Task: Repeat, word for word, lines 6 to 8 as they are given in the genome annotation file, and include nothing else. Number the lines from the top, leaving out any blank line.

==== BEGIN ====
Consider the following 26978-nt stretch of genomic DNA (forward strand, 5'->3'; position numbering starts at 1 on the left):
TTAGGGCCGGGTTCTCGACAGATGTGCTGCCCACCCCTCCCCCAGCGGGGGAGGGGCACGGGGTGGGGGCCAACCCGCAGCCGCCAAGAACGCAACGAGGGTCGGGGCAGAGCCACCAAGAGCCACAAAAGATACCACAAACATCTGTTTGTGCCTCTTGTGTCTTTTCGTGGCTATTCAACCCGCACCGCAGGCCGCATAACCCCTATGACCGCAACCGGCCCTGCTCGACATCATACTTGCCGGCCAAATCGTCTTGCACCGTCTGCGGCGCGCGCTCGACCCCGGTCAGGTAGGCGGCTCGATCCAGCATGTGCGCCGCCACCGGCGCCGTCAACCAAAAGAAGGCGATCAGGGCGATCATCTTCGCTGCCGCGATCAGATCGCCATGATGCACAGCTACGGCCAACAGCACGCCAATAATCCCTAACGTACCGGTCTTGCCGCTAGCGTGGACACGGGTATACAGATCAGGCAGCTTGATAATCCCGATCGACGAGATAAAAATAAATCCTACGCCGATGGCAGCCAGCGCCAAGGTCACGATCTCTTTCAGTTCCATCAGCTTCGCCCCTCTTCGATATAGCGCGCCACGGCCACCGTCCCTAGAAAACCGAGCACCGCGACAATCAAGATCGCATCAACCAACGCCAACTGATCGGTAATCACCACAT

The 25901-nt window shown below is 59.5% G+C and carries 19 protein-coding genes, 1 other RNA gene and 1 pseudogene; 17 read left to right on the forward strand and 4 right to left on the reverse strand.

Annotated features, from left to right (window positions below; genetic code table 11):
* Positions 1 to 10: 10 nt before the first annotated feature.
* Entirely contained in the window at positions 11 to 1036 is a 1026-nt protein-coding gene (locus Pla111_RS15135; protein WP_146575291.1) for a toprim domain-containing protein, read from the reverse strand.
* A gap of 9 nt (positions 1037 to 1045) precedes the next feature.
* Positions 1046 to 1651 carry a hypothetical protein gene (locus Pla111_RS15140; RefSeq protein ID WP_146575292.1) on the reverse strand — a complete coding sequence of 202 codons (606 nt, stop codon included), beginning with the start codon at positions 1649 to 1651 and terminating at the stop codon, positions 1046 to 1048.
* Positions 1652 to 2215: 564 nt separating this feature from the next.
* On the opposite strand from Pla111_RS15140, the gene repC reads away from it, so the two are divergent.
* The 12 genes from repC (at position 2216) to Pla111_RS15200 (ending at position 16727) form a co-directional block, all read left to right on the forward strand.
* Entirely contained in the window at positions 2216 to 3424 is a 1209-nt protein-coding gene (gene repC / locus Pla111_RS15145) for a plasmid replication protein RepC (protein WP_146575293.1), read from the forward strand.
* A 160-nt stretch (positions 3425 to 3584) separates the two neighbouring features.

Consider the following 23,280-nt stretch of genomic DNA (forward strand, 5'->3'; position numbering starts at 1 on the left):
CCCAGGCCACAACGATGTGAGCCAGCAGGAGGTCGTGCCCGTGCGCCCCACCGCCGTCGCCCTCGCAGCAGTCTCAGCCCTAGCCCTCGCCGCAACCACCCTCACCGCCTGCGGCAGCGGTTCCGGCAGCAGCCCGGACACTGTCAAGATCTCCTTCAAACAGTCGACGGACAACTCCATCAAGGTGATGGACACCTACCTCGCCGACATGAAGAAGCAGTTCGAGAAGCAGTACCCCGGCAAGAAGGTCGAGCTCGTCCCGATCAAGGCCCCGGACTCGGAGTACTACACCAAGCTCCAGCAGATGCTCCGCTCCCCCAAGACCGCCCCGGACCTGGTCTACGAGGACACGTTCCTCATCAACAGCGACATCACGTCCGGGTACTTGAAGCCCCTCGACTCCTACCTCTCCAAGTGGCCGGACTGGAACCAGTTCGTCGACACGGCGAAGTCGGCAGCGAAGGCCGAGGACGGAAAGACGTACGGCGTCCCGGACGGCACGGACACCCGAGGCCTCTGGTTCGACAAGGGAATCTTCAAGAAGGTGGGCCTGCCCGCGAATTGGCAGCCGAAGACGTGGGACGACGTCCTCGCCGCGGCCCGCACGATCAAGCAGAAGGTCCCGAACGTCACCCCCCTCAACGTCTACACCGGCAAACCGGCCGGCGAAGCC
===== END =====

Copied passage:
* Entirely contained in the window at positions 11 to 1036 is a 1026-nt protein-coding gene (locus Pla111_RS15135; protein WP_146575291.1) for a toprim domain-containing protein, read from the reverse strand.
* A gap of 9 nt (positions 1037 to 1045) precedes the next feature.
* Positions 1046 to 1651 carry a hypothetical protein gene (locus Pla111_RS15140; RefSeq protein ID WP_146575292.1) on the reverse strand — a complete coding sequence of 202 codons (606 nt, stop codon included), beginning with the start codon at positions 1649 to 1651 and terminating at the stop codon, positions 1046 to 1048.